This terrific glass with a striking white railway side logo is authentic from the Illinois Central Railroad. It was made for the railroad in the mid-1960s by the Libbey Glassware company. A large 5.25 inches tall, it holds 10 ounces comfortably.
This glassware is shown and discussed in "Sparkling Crystal, A Collector's Guide to Railroad Glassware" by Larry Paul. The author has assigned it a number IC-GW-5 in the book, and confirms that it is a Libbey's No. 1808 Columbian shape Collins glass. The shape is flexible enough to have been used to serve either mixed drinks or non-alcoholic beverages on a dining car table.
CONDITION is lovely, with NO cracks, chips, flakes or cloudiness. The logo and the single line surrounding the glass behind it are bright white. The raised Libbey bottom mark is clear and easy to read. The trademark No-Nik rim is smooth and perfect.
This individual glass dates from the mid-1960s -- not long before 1970 when the ICRR ended passenger service (which could explain its apparently little- to no-use condition.) It carries the diamond logo that was used by the Illinois Central during that time period. Further helping to date it, is its bottom mark: the Libbey raised scrolling "L" in a circle. Additionally, two small numbers - a "1"on the left and a "6" on the right - likely date it to having been made during the first four months of the year 1966, according to book author Paul, who states "an exact date for the introduction of this mark has not been found" and says that the World's Fair glassware Libbey produced with the same bottom mark are almost certainly proof positive the marks are from the 1960s.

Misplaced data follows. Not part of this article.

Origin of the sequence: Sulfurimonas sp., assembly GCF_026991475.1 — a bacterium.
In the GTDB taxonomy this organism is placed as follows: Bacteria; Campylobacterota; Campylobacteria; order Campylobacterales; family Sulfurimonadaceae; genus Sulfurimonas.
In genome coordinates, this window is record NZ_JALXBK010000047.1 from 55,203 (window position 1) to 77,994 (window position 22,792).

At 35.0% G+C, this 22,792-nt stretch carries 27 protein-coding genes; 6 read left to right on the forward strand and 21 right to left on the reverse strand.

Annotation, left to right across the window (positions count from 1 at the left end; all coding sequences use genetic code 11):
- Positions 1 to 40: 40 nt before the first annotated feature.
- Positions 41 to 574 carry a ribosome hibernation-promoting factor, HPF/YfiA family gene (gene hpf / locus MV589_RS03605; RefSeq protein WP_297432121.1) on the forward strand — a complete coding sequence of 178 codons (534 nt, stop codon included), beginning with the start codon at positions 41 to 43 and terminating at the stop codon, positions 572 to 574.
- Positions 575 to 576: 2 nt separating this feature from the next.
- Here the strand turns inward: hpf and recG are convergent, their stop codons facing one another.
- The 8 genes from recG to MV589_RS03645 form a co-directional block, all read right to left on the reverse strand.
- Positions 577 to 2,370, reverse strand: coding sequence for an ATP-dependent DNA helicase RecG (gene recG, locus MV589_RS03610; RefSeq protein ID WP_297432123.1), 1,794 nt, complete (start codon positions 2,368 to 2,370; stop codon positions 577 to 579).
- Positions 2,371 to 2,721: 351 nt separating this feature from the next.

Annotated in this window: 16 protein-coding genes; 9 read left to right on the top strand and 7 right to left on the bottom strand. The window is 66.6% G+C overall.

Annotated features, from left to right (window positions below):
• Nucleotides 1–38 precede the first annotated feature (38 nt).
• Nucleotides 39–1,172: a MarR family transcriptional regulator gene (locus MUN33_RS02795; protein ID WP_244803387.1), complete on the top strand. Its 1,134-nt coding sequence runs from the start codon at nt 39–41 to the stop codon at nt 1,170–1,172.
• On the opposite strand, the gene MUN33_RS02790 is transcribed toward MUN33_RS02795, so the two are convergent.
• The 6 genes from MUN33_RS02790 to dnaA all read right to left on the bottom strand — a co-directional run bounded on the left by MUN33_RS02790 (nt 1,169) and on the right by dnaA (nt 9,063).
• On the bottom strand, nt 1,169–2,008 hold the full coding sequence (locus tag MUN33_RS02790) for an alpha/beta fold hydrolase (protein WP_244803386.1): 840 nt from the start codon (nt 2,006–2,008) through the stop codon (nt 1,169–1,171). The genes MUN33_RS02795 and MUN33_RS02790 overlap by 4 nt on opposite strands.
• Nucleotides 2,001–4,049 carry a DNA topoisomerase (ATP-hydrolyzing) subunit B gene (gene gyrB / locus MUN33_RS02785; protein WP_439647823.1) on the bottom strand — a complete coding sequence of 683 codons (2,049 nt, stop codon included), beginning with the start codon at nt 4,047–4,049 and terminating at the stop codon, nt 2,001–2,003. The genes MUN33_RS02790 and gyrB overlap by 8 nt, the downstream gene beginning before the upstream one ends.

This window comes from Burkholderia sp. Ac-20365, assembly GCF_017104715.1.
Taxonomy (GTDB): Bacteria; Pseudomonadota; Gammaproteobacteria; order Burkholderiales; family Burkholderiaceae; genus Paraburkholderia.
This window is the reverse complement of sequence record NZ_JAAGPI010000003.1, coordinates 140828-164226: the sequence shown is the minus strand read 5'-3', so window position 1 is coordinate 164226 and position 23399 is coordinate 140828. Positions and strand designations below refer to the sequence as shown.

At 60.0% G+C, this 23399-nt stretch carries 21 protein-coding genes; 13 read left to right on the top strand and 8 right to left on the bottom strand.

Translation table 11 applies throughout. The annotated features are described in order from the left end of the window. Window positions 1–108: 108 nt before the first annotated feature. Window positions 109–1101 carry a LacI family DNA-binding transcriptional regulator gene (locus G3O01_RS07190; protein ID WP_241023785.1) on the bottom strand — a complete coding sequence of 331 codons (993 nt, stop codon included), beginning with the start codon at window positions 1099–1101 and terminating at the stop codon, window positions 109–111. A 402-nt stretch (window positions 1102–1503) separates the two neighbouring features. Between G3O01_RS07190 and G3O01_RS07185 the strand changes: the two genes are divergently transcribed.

A lovely glass from a fabled American railway line -- subject of the fabled ballad "Riding on the City of New Orleans" -- would be a fine addition to any passenger dining car item collection! The Illinois Central Railroad, sometimes called the Main Line of Mid-America, was headquartered in Chicago, Illinois. Its its primary routes connected Chicago with New Orleans, Louisiana, and Mobile, Alabama. A line also connected Chicago with Sioux City, Iowa. There was a significant branch to Omaha, Nebraska, and another branch reaching Sioux Falls, South Dakota.
Th Illinois Central railroad ran from 1851 until 1999. In August, 1972, it merged with the Gulf, Mobile & Ohio Railroad to form the Illinois Central Gulf Railroad (ICG). In 1988, the railroad's then-parent company IC Industries spun off its remaining rail assets. On February 29, 1988, the newly separated ICG dropped the "Gulf" from its name and again became the Illinois Central Railroad. Finally, in 1998, the Canadian National Railway acquired control of the IC.
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